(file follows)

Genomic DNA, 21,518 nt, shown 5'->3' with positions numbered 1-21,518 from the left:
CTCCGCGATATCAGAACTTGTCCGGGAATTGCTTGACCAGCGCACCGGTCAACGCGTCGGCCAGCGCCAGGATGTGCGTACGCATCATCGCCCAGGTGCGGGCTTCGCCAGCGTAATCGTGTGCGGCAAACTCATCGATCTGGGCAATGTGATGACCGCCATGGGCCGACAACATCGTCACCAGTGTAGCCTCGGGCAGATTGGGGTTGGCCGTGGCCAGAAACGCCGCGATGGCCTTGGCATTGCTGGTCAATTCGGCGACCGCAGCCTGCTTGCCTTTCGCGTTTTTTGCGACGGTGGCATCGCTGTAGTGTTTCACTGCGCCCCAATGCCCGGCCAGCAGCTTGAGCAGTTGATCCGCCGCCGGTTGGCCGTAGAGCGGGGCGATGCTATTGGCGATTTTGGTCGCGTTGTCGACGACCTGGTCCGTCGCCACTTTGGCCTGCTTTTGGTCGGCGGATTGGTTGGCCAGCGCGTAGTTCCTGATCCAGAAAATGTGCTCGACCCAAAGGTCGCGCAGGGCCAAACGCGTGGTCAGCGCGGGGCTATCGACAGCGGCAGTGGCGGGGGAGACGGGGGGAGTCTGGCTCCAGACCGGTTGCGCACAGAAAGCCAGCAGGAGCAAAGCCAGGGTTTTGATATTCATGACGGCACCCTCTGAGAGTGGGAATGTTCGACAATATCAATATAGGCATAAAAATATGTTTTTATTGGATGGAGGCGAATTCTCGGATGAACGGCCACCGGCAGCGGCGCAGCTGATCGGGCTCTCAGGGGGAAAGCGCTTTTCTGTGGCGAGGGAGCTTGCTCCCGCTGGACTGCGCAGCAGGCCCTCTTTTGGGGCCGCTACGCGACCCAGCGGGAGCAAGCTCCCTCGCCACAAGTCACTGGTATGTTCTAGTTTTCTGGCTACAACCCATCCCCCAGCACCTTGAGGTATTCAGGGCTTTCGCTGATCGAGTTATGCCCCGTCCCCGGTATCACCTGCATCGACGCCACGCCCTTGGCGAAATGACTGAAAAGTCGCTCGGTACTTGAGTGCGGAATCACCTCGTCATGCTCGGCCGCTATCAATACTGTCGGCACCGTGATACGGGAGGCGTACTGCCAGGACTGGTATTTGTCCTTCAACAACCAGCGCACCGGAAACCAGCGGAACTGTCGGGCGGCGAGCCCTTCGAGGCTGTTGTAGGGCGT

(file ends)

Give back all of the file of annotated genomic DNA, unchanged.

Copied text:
Genomic DNA, 21,518 nt, shown 5'->3' with positions numbered 1-21,518 from the left:
CTCCGCGATATCAGAACTTGTCCGGGAATTGCTTGACCAGCGCACCGGTCAACGCGTCGGCCAGCGCCAGGATGTGCGTACGCATCATCGCCCAGGTGCGGGCTTCGCCAGCGTAATCGTGTGCGGCAAACTCATCGATCTGGGCAATGTGATGACCGCCATGGGCCGACAACATCGTCACCAGTGTAGCCTCGGGCAGATTGGGGTTGGCCGTGGCCAGAAACGCCGCGATGGCCTTGGCATTGCTGGTCAATTCGGCGACCGCAGCCTGCTTGCCTTTCGCGTTTTTTGCGACGGTGGCATCGCTGTAGTGTTTCACTGCGCCCCAATGCCCGGCCAGCAGCTTGAGCAGTTGATCCGCCGCCGGTTGGCCGTAGAGCGGGGCGATGCTATTGGCGATTTTGGTCGCGTTGTCGACGACCTGGTCCGTCGCCACTTTGGCCTGCTTTTGGTCGGCGGATTGGTTGGCCAGCGCGTAGTTCCTGATCCAGAAAATGTGCTCGACCCAAAGGTCGCGCAGGGCCAAACGCGTGGTCAGCGCGGGGCTATCGACAGCGGCAGTGGCGGGGGAGACGGGGGGAGTCTGGCTCCAGACCGGTTGCGCACAGAAAGCCAGCAGGAGCAAAGCCAGGGTTTTGATATTCATGACGGCACCCTCTGAGAGTGGGAATGTTCGACAATATCAATATAGGCATAAAAATATGTTTTTATTGGATGGAGGCGAATTCTCGGATGAACGGCCACCGGCAGCGGCGCAGCTGATCGGGCTCTCAGGGGGAAAGCGCTTTTCTGTGGCGAGGGAGCTTGCTCCCGCTGGACTGCGCAGCAGGCCCTCTTTTGGGGCCGCTACGCGACCCAGCGGGAGCAAGCTCCCTCGCCACAAGTCACTGGTATGTTCTAGTTTTCTGGCTACAACCCATCCCCCAGCACCTTGAGGTATTCAGGGCTTTCGCTGATCGAGTTATGCCCCGTCCCCGGTATCACCTGCATCGACGCCACGCCCTTGGCGAAATGACTGAAAAGTCGCTCGGTACTTGAGTGCGGAATCACCTCGTCATGCTCGGCCGCTATCAATACTGTCGGCACCGTGATACGGGAGGCGTACTGCCAGGACTGGTATTTGTCCTTCAACAACCAGCGCACCGGAAACCAGCGGAACTGTCGGGCGGCGAGCCCTTCGAGGCTGTTGTAGGGCGT